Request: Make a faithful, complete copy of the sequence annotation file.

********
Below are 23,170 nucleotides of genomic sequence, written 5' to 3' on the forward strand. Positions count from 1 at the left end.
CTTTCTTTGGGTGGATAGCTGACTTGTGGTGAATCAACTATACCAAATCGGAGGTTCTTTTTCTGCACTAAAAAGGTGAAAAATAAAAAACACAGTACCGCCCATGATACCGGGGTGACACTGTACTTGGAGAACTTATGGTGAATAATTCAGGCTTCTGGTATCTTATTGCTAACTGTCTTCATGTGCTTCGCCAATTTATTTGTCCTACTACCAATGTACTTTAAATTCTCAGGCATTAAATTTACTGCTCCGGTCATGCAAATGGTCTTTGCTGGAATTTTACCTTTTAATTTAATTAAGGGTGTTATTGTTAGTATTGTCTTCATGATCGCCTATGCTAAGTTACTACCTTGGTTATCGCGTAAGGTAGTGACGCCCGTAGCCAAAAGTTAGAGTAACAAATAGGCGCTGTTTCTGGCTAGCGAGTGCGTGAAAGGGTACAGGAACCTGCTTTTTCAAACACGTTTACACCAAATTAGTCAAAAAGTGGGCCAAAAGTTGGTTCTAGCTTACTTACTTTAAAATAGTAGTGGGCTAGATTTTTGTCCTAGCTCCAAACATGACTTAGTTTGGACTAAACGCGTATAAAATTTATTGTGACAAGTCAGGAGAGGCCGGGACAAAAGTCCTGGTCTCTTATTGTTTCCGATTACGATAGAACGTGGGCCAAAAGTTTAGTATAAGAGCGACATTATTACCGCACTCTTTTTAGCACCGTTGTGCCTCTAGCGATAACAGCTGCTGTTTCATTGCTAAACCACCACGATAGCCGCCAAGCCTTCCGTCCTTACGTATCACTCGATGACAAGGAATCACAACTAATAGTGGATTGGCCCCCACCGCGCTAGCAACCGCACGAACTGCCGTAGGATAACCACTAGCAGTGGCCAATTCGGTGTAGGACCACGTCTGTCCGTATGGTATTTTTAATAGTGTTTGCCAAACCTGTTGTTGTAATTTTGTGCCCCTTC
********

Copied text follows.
Below are 23,170 nucleotides of genomic sequence, written 5' to 3' on the forward strand. Positions count from 1 at the left end.
CTTTCTTTGGGTGGATAGCTGACTTGTGGTGAATCAACTATACCAAATCGGAGGTTCTTTTTCTGCACTAAAAAGGTGAAAAATAAAAAACACAGTACCGCCCATGATACCGGGGTGACACTGTACTTGGAGAACTTATGGTGAATAATTCAGGCTTCTGGTATCTTATTGCTAACTGTCTTCATGTGCTTCGCCAATTTATTTGTCCTACTACCAATGTACTTTAAATTCTCAGGCATTAAATTTACTGCTCCGGTCATGCAAATGGTCTTTGCTGGAATTTTACCTTTTAATTTAATTAAGGGTGTTATTGTTAGTATTGTCTTCATGATCGCCTATGCTAAGTTACTACCTTGGTTATCGCGTAAGGTAGTGACGCCCGTAGCCAAAAGTTAGAGTAACAAATAGGCGCTGTTTCTGGCTAGCGAGTGCGTGAAAGGGTACAGGAACCTGCTTTTTCAAACACGTTTACACCAAATTAGTCAAAAAGTGGGCCAAAAGTTGGTTCTAGCTTACTTACTTTAAAATAGTAGTGGGCTAGATTTTTGTCCTAGCTCCAAACATGACTTAGTTTGGACTAAACGCGTATAAAATTTATTGTGACAAGTCAGGAGAGGCCGGGACAAAAGTCCTGGTCTCTTATTGTTTCCGATTACGATAGAACGTGGGCCAAAAGTTTAGTATAAGAGCGACATTATTACCGCACTCTTTTTAGCACCGTTGTGCCTCTAGCGATAACAGCTGCTGTTTCATTGCTAAACCACCACGATAGCCGCCAAGCCTTCCGTCCTTACGTATCACTCGATGACAAGGAATCACAACTAATAGTGGATTGGCCCCCACCGCGCTAGCAACCGCACGAACTGCCGTAGGATAACCACTAGCAGTGGCCAATTCGGTGTAGGACCACGTCTGTCCGTATGGTATTTTTAATAGTGTTTGCCAAACCTGTTGTTGTAATTTTGTGCCCCTTC